NOTES FROM THE FIELD: @Home digs a new hole

NOTES FROM THE FIELD: @Home digs a new hole

Randi says I must have been having a senior moment recently when I passed along a tip that Intel's Pentium IV didn't work with Java. I do know better. As many astute readers have pointed out, Java's a platform-independent language. It doesn't matter if it's Pentium IV or Amiga. If there's a compiler for it, it will run.

"Didn't you write that column right after we did the wine country tour in Sonoma, Bobby?" Randi asked. "Maybe visiting Rabbit Ridge was just one too many."

Microsoft recently threw around its weight - and its fat wallet - to squash an independent testing lab from publishing benchmark results that the lab ran for an IT publication. The test demonstrated that SQL Server 7 runs nearly twice as fast on Windows NT 4.0 than it does on Windows 2000.

The lab's director of research claims that when he discovered the performance crevasse, thinking it his own fault, he contacted Microsoft and worked with them for a week to figure out what went wrong. When neither company could fix the problem, MS shifted its sails, thereby changing the direction of the wind as well, and cited a SQL Server "no publication without authorisation" licence clause, indirectly threatening legal action.

"We used to be Microsoft fans," the lab director said. "Now, I just feel like I got run over by a train. When they realised they couldn't fix the problem, they, as my son would say from Toy Story, put on their angry eyes and came after us. We have been intimidated into not going forward with our results because we don't have the pockets to battle Microsoft in court." The results were on the lab's Web site Thursday evening but had disappeared by Friday morning.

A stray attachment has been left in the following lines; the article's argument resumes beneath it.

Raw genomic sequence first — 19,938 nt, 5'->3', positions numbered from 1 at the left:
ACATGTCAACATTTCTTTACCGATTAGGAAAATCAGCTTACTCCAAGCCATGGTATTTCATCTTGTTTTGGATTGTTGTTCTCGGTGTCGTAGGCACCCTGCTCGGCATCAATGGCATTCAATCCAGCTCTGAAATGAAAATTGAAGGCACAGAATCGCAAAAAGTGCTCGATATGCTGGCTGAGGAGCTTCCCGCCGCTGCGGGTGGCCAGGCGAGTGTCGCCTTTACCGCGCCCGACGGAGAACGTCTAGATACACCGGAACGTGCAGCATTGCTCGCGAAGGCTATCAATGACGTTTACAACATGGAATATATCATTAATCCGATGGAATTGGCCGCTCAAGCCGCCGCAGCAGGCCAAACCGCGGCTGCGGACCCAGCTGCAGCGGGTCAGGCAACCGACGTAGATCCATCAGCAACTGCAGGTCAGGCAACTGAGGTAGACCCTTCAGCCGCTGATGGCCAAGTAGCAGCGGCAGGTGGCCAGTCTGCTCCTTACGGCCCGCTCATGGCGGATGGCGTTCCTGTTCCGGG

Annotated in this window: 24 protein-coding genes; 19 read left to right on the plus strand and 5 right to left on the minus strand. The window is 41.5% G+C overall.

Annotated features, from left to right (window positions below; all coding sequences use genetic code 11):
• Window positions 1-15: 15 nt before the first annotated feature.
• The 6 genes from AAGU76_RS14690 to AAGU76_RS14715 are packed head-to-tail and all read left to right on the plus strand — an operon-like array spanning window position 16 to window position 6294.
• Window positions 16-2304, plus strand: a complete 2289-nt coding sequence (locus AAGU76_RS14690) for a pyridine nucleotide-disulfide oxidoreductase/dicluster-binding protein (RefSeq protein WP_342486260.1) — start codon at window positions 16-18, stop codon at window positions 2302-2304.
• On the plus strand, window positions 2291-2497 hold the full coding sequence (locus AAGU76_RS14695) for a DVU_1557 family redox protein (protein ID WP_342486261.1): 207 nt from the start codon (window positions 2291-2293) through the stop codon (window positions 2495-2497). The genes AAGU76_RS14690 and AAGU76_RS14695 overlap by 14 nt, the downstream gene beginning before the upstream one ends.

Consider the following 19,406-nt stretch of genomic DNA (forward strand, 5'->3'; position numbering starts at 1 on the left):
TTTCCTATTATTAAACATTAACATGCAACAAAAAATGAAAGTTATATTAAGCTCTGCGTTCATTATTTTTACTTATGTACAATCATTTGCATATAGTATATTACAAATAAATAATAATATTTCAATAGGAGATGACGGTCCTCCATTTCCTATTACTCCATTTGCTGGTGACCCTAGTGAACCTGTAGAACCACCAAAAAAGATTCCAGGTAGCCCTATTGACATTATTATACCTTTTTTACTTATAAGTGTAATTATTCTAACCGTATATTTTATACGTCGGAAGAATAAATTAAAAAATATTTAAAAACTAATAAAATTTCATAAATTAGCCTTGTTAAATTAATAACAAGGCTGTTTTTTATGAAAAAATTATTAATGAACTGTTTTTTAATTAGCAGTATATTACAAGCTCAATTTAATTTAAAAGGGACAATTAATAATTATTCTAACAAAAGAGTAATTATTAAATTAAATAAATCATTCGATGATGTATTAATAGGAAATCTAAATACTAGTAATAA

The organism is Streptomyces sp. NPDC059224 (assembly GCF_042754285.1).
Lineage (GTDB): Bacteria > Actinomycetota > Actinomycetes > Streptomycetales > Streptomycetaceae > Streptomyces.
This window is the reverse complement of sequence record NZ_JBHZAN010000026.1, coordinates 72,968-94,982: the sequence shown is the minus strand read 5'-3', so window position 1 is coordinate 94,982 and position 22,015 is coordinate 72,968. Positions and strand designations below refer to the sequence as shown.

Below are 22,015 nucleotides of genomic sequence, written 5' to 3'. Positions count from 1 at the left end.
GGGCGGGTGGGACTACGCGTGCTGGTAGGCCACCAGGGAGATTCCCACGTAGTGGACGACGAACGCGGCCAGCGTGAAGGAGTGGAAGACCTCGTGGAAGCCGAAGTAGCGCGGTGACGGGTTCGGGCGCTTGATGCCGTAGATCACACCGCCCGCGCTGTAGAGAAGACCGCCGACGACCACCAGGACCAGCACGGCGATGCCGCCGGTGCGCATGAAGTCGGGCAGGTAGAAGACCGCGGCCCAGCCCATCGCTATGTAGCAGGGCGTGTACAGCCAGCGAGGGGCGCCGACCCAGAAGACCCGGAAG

Along the way, Microsoft pulled one of the tricks for which it has gained notoriety: blaming the hardware. The lab's director said that Microsoft declared a NIC (network interface card) to be at fault, which he added was a common Intel NIC - one on the hardware compatibility list Team Redmond points to so frequently.

Many readers have written to say that their @Home installations have been trouble-free. But an unconfirmed tip from an @Home tech may mean the salad days could soon be over.

Word is that @Home plans to consolidate its mail servers, moving from a couple dozen to just three nationwide. Along with all the e-mails from happy @Homers, several others arrived complaining about breakdowns in e-mail delivery services.

Perhaps to counter the publicity surrounding its first two rounds of layoffs, for its third-round RedSky summoned each victim individually to deliver the news.

"Next time, let's do the wine tour on a weekend, Bobby," Randi said. Oh, the sacrifices I make to be an industry icon.

Robert X. Cringley is a regular contributor to ARN's sister publication Infoworld

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